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Original Research ARTICLE Provisionally accepted The full-text will be published soon. Notify me

Front. For. Glob. Change | doi: 10.3389/ffgc.2019.00075

Managing oil palm plantations more sustainably: large-scale experiments within the Biodiversity and Ecosystem Function in Tropical Agriculture (BEFTA) Programme

 Sarah H. Luke1*,  Andreas D. Advento2,  Anak Agung K. Aryawan2, Dwi N. Adhy3,  Adham Ashton-Butt4, 5,  Holly Barclay6,  Jassica P. Dewi2,  Julia Drewer7,  Alex J. Dumbrell8, Edi Edi9,  Amy E. Eycott1, 10,  Martina F. Harianja1,  Julie K. Hinsch1, 11,  Amelia S. Hood1, Candra Kurniawan2, David J. Kurz1, 12, Darren J. Mann13,  Kirsty J. Matthews Nicholass8,  Mohammad Naim2, Michael D. Pashkevich1,  Graham W. Prescott1, 14, Sudharto Ps2, Pujianto Pujianto2, Dedi Purnomo2,  Rizky R. Purwoko2, Syafrisar Putra2,  T. Dzulfikar S. Rambe2,  Eleanor M. Slade15, 16,  Soeprapto Soeprapto2,  Dakota M. Spear1, Suhardi Suhardi2,  David J. Tan17,  Hsiao-Hang Tao15, 18,  Ribka S. Tarigan2,  Resti Wahyuningsih2, Helen S. Waters1, Rudi H. Widodo2, Whendy Whendy19, Christopher R. Woodham15, 20,  Jean-Pierre Caliman2,  Jake L. Snaddon4, 21,  William A. Foster1 and  Edgar C. Turner1
  • 1Department of Zoology, University of Cambridge, United Kingdom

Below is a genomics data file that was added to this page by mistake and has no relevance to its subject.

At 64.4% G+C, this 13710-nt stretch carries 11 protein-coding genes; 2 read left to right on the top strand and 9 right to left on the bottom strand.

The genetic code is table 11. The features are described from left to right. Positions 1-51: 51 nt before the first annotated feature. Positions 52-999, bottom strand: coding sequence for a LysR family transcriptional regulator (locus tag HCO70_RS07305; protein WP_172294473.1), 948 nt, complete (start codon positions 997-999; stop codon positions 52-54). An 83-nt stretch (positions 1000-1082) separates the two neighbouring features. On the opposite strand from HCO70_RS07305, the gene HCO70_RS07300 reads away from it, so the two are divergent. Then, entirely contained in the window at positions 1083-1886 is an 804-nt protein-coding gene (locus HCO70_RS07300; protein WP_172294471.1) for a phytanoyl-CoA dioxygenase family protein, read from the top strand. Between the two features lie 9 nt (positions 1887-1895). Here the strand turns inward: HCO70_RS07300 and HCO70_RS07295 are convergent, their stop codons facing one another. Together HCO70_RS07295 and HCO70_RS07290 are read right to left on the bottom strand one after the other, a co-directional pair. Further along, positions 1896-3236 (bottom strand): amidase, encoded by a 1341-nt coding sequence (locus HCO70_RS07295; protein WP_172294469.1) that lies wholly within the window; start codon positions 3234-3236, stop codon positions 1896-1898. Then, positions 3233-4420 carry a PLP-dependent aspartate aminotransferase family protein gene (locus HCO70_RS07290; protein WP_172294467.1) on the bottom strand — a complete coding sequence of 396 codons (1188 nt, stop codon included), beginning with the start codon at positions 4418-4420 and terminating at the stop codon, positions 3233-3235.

• 2SMART Research Institute (SMARTRI), Smart Agribusiness and Food, Indonesia
  • 3Sinar Mas Agro Resources Technology PT Ivo Mas Tunggal, Palapa Estate, Indonesia
  • 4School of Biological Sciences, University of Southampton, United Kingdom
  • 5Department of Biological and Marine Sciences, Faculty of Science and Engineering, University of Hull, United Kingdom
  • 6Monash University Malaysia, Malaysia
  • 7Centre for Ecology and Hydrology (CEH), United Kingdom
  • 8School of Biological Sciences, Faculty of Science and Health, University of Essex, United Kingdom
  • 9Sinar Mas Agro Resources Technology PT Ivo Mas Tunggal, Ujung Tanjung Estate, Indonesia
  • 10Faculty of Biosciences and Aquaculture, Nord University Steinkjer, Norway
  • 11Center for Macroecology, Evolution and Climate, Natural History Museum of Denmark, University of Copenhagen, Denmark
  • 12Department of Environmental Science, Policy, and Management, University of California, Berkeley, United States